Even though watches are meant to be worn and enjoyed, there has been a big rise in people wanting to buy them as investments in the last ten years or so. If you know which timepieces to invest in, the market for luxury mechanical watches gives consumers the possibility to make a respectable quantity of money. A solid return is no longer a certainty since prices for some of the most popular investment watches dropped in 2022. The Audemars Piguet Royal Oak and the Patek Philippe Nautilus and Aquanaut are the watches that took the most damage.
That implies that they are no longer a wise investment, right? Sincerity dictates that I would hold off on purchasing one of these items for the time being, especially if you hope to see a pretty quick return. You may still think about buying and waiting to see how prices develop if time is not an issue. But for this list, we’ve chosen five timepieces that have appreciated in value and seem like smart bets for 2023. This post will concentrate on other watches; if you’re seeking a variety of Omega or Rolex models, we’ve produced two separate entries for those brands.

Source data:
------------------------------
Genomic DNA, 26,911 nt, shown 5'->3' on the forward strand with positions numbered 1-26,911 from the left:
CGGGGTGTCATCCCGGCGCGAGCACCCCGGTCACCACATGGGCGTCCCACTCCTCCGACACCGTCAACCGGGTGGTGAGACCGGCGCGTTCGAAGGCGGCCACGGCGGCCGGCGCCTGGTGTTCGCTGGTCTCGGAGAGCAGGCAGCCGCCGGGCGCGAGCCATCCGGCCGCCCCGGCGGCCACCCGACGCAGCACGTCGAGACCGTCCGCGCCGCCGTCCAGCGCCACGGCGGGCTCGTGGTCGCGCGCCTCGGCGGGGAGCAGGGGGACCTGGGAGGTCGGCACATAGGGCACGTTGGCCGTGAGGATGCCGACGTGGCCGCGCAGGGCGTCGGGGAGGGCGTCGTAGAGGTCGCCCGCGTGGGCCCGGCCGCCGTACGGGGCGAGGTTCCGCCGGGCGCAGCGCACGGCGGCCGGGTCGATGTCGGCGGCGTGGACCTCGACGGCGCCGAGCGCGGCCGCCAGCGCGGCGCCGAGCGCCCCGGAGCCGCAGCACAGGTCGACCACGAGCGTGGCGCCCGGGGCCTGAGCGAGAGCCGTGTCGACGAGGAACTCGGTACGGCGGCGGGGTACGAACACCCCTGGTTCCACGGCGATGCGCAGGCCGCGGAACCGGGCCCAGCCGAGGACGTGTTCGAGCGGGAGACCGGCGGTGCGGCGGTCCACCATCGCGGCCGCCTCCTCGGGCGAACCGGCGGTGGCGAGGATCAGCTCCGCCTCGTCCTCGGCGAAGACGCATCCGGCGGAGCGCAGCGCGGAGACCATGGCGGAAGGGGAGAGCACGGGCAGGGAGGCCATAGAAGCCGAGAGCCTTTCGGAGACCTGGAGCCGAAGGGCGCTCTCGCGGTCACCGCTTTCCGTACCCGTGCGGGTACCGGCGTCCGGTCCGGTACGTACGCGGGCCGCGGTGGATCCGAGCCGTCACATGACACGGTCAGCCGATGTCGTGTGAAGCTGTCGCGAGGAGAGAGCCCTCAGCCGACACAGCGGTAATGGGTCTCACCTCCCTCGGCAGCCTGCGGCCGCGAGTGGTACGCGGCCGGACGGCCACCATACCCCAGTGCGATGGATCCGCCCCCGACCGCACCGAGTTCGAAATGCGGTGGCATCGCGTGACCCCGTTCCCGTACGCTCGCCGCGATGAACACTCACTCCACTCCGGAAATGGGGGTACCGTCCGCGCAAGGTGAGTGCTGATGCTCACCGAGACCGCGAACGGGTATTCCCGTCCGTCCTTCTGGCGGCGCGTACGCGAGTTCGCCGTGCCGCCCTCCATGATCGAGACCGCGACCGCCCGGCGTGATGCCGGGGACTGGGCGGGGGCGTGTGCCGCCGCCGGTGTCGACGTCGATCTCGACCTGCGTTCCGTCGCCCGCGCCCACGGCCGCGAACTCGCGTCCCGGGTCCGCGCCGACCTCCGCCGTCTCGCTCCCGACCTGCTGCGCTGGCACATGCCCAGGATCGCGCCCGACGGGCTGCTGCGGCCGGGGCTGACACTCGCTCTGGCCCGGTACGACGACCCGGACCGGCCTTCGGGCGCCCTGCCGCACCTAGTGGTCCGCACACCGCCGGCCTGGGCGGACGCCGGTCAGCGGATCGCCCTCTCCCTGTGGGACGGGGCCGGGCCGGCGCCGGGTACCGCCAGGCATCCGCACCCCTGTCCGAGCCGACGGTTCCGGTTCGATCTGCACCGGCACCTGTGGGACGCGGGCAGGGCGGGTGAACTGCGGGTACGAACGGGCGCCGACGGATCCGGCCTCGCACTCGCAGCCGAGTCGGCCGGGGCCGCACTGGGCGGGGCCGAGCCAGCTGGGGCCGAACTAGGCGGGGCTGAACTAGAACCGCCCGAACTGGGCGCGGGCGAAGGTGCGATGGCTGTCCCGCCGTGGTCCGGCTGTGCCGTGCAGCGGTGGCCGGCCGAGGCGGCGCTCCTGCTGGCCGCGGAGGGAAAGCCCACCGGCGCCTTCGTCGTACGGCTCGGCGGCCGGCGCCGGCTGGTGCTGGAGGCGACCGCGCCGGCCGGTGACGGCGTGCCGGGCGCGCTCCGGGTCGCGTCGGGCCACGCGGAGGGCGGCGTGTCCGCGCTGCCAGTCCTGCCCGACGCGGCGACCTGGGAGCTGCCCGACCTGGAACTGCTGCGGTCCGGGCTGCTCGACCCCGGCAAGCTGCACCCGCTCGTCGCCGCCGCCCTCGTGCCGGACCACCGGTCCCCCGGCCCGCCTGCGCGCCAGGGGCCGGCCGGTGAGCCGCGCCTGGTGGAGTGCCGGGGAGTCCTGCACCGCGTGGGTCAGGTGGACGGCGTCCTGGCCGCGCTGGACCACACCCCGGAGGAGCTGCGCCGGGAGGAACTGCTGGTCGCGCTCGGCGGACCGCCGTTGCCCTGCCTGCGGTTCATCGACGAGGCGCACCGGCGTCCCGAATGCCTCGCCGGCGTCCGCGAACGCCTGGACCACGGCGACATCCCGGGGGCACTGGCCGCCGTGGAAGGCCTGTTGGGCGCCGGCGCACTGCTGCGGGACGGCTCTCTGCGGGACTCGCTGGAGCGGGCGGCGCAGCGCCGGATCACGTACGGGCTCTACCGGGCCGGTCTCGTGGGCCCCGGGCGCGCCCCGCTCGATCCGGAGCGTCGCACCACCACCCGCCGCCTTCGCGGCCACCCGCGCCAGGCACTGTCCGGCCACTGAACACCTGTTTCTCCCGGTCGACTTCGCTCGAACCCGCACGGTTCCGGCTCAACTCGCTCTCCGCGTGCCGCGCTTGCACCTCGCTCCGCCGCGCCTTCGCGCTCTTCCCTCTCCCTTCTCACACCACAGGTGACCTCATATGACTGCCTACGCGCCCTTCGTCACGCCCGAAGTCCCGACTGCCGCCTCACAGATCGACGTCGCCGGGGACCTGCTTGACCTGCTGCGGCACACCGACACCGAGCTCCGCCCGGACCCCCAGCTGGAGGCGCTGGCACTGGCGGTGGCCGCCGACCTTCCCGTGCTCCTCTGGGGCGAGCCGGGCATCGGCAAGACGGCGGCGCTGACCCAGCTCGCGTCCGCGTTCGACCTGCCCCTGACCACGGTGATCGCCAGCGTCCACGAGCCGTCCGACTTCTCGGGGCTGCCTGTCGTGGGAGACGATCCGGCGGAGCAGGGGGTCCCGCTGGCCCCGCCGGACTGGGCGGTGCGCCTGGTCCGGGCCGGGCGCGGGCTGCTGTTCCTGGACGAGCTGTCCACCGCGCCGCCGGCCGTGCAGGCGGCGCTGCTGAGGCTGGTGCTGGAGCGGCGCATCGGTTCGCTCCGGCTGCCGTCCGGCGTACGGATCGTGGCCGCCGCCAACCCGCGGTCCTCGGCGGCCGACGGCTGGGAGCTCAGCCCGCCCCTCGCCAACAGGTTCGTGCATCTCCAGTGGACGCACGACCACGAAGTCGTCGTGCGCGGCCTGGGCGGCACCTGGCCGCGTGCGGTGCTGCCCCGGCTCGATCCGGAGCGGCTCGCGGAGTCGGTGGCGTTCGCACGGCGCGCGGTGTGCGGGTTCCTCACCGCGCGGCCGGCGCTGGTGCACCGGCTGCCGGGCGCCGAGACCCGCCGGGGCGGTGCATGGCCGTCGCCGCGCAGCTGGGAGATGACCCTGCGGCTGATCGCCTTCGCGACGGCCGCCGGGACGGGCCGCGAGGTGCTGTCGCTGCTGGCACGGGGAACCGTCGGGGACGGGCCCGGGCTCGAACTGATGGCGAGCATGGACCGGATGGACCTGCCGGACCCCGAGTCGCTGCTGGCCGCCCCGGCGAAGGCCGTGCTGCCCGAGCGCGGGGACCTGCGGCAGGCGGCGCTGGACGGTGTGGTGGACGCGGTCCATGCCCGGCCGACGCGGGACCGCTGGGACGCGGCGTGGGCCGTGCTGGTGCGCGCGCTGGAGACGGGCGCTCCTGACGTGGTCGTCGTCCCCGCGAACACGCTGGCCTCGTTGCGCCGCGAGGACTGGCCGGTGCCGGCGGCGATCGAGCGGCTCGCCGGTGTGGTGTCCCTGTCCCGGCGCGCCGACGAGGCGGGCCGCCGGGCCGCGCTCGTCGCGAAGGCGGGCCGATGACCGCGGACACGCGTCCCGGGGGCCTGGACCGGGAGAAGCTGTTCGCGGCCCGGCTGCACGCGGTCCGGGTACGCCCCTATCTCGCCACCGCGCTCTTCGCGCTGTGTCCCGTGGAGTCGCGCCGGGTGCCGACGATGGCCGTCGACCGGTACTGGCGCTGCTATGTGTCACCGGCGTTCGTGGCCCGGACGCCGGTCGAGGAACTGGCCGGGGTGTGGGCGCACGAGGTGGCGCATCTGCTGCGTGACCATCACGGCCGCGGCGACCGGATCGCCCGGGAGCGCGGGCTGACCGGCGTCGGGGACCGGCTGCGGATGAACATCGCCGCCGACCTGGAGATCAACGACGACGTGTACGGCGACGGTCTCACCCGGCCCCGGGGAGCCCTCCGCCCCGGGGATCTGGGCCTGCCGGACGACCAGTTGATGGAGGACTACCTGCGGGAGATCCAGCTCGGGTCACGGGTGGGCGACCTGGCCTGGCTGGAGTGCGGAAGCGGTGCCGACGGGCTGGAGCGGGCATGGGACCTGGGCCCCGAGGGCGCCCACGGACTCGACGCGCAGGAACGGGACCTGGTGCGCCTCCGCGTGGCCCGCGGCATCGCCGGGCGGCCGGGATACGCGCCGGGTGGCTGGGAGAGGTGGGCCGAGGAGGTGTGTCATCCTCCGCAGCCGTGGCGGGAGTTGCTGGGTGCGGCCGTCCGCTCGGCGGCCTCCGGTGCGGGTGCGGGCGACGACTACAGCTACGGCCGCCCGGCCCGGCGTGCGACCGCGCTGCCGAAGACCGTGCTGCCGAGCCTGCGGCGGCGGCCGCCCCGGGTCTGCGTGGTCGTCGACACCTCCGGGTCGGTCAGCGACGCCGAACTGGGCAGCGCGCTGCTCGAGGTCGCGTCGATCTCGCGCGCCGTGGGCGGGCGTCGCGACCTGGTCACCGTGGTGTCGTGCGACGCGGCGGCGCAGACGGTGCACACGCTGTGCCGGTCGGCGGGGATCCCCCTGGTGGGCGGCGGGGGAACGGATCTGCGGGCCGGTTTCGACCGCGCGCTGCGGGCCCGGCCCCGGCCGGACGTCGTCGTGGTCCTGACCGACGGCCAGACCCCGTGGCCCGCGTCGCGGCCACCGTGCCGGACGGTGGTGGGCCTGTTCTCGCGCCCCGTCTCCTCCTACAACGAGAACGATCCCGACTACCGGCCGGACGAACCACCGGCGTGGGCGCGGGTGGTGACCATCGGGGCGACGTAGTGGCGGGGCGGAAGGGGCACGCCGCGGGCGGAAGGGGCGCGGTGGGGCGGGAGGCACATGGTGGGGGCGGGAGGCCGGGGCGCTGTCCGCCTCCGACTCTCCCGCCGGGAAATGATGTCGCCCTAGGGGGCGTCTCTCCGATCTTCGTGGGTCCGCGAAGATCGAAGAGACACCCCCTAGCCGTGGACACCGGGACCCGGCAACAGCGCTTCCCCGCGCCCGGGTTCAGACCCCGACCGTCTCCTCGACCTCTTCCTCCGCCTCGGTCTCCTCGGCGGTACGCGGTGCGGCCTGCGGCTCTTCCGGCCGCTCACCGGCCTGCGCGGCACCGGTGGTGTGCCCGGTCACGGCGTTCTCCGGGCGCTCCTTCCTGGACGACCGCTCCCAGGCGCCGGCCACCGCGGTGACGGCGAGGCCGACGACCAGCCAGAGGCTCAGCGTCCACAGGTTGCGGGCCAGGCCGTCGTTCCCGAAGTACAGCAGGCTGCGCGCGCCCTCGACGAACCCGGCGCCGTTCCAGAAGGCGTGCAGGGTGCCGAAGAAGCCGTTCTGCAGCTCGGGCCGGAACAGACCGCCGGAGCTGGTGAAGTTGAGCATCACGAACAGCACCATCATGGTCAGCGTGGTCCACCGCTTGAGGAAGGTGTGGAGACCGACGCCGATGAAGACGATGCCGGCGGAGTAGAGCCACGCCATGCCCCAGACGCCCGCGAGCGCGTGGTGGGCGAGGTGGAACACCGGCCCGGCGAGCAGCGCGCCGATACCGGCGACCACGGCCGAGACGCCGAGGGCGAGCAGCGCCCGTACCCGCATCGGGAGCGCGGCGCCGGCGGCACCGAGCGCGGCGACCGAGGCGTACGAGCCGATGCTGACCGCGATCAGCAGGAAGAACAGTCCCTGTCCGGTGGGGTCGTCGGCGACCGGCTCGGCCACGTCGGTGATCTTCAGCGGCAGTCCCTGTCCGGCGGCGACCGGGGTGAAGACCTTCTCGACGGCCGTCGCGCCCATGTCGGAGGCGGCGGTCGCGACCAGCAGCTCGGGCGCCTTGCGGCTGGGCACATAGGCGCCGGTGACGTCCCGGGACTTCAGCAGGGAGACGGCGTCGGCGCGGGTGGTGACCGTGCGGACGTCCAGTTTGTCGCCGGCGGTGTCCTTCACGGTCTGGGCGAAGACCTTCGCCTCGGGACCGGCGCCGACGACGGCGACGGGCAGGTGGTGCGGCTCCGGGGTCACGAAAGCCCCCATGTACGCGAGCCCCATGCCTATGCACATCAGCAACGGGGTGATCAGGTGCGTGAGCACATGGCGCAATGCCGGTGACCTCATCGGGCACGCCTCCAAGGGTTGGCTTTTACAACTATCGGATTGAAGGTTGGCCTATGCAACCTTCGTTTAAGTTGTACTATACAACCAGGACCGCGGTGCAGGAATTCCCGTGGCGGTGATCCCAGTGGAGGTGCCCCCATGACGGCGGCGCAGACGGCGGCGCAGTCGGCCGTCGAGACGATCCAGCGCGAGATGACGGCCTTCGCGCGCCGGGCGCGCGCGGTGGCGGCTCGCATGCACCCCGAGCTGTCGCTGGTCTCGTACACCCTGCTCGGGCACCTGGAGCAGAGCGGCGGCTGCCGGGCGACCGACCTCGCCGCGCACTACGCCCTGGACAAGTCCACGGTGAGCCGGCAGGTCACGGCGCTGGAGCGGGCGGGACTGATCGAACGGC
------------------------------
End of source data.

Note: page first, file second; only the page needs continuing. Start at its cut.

“Jumbo” IWC Ingenieur SL
The first timepiece on our list is the third model of Gérald Genta’s renowned sports watch the trilogy. The Patek Philippe Nautilus and the IWC Ingenieur SL “Jumbo” ref. 1832 were both released in 1976. IWC’s engineer watch, which was initially introduced in the 1950s, was brilliantly updated by Genta as the Ingenieur. The watch idea that Genta came up with was ideal for that engineer. It has a circular 40 mm case and an attached band. Genta wonderfully explored forms in the design of his trilogy, using octagonal for the Royal Oak, square for the Nautilus, and round for the Ingenieur. In essence, he created these contemporary sports watches using only logically symmetrical designs.